Surface transportation policy has become less rational and more ideological in recent decades. Environmentalists, urban planners, and their allies have succeeded in diverting resources from expanding highway capacity to mass transit, even as road congestion has dramatically increased. Highway user-generated tax revenues are being diverted to fund mass transit, while transportation planners are choking off needed highway infrastructure upgrades by supporting politically favored but economically inefficient programs at the state and local levels.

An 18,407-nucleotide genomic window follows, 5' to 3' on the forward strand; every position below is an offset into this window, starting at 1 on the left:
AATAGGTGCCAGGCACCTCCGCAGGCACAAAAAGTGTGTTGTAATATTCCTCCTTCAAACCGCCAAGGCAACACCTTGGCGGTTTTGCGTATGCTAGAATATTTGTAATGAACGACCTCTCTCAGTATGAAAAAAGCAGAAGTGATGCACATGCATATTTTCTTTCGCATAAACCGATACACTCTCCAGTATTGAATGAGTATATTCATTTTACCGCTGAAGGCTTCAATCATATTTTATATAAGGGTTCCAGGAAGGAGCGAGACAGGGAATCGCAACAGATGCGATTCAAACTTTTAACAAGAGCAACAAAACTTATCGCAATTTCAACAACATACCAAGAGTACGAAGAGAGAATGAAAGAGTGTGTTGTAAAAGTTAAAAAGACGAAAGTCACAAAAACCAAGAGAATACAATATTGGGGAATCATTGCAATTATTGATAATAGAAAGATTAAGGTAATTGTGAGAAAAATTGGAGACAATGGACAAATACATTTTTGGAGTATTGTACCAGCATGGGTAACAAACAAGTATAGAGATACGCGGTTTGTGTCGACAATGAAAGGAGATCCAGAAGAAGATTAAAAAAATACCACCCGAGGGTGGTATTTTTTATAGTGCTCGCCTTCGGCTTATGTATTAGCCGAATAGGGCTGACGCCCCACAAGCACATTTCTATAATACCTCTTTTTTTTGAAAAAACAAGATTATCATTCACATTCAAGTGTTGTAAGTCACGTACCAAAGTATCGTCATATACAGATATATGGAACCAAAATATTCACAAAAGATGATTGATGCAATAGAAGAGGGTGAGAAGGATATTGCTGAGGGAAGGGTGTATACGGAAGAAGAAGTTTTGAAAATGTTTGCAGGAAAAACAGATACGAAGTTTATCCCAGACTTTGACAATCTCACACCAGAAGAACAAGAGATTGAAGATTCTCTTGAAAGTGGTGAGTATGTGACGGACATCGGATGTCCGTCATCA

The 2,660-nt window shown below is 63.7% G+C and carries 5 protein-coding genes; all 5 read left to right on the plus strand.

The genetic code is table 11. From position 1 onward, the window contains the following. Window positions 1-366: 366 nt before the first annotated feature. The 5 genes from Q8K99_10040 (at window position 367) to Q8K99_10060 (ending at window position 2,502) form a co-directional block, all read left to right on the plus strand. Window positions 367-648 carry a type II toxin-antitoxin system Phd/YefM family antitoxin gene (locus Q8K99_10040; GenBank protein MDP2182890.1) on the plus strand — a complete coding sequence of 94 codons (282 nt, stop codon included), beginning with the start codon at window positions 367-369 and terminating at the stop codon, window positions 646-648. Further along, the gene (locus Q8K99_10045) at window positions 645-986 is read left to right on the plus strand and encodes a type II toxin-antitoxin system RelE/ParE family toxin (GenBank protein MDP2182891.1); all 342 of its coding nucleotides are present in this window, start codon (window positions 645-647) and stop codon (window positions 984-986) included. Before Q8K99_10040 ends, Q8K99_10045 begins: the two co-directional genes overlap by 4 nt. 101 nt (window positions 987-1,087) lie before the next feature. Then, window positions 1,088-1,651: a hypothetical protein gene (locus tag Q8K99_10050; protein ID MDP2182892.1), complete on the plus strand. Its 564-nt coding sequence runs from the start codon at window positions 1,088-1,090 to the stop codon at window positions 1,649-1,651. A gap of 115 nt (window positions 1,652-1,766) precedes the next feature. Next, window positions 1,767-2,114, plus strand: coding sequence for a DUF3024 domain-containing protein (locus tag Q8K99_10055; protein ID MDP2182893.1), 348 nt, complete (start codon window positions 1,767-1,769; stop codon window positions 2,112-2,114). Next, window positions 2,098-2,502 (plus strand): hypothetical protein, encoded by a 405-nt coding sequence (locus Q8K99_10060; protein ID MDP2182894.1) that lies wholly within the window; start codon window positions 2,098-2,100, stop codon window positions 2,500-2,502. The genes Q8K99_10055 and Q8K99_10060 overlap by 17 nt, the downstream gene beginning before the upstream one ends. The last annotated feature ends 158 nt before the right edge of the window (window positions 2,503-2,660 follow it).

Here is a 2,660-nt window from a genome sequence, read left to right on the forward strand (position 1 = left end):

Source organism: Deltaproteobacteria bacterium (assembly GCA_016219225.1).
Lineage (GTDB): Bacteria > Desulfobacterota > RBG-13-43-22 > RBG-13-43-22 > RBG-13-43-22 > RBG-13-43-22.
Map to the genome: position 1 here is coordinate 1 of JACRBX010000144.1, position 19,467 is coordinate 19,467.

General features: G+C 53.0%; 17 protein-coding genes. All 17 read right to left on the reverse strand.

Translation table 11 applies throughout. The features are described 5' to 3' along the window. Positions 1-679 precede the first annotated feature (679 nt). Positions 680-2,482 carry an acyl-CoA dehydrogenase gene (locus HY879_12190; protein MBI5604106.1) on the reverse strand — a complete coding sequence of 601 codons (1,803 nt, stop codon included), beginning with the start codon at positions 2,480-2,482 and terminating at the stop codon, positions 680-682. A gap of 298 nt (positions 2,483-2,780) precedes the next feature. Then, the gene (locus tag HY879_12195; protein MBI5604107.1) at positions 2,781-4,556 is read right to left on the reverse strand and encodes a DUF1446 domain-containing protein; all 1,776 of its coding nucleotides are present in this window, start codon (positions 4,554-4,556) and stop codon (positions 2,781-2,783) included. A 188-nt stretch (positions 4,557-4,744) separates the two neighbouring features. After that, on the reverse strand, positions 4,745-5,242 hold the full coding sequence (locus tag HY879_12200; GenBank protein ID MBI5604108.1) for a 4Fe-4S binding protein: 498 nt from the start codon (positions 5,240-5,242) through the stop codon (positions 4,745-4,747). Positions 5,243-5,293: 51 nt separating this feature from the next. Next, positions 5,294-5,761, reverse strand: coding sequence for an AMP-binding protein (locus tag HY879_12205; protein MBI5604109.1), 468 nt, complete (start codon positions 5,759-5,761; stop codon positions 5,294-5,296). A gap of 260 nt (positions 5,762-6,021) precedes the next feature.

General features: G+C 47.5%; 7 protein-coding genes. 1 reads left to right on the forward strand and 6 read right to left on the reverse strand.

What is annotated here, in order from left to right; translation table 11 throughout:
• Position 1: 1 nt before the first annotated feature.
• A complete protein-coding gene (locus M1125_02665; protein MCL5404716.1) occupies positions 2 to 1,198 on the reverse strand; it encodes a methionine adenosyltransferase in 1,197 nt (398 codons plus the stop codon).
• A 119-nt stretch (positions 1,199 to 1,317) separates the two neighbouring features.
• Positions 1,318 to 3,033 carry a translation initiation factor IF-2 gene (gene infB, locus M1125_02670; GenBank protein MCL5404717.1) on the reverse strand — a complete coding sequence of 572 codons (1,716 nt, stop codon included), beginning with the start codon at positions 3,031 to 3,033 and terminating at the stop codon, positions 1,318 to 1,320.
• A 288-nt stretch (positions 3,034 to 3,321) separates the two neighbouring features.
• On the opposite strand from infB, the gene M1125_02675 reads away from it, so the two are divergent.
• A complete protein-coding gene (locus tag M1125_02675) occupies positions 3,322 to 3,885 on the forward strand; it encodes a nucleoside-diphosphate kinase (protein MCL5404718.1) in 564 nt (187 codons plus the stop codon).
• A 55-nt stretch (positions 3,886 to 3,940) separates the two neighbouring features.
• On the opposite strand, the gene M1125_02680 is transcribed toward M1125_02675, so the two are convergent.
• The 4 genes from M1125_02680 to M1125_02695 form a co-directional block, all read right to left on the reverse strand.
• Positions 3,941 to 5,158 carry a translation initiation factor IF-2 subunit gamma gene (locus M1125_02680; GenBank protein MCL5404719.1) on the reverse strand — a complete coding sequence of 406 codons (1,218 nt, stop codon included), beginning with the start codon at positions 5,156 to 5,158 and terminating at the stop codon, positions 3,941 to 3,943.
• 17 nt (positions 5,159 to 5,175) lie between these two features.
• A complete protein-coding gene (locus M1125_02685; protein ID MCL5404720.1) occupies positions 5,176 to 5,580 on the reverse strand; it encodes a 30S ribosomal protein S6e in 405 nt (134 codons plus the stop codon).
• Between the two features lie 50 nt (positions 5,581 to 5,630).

When the Highway Trust Fund’s Highway Account was depleted in 2008, William W. Millar of the American Public Transportation Association ironically claimed a proposal from the Bush administration to loan the Highway Account funds from the Mass Transit Account was akin to “robbing Peter to pay Paul.” He got this backwards. In fact, mass transit subsidies largely rely on robbing Peter the driver to pay for Paul’s train ticket.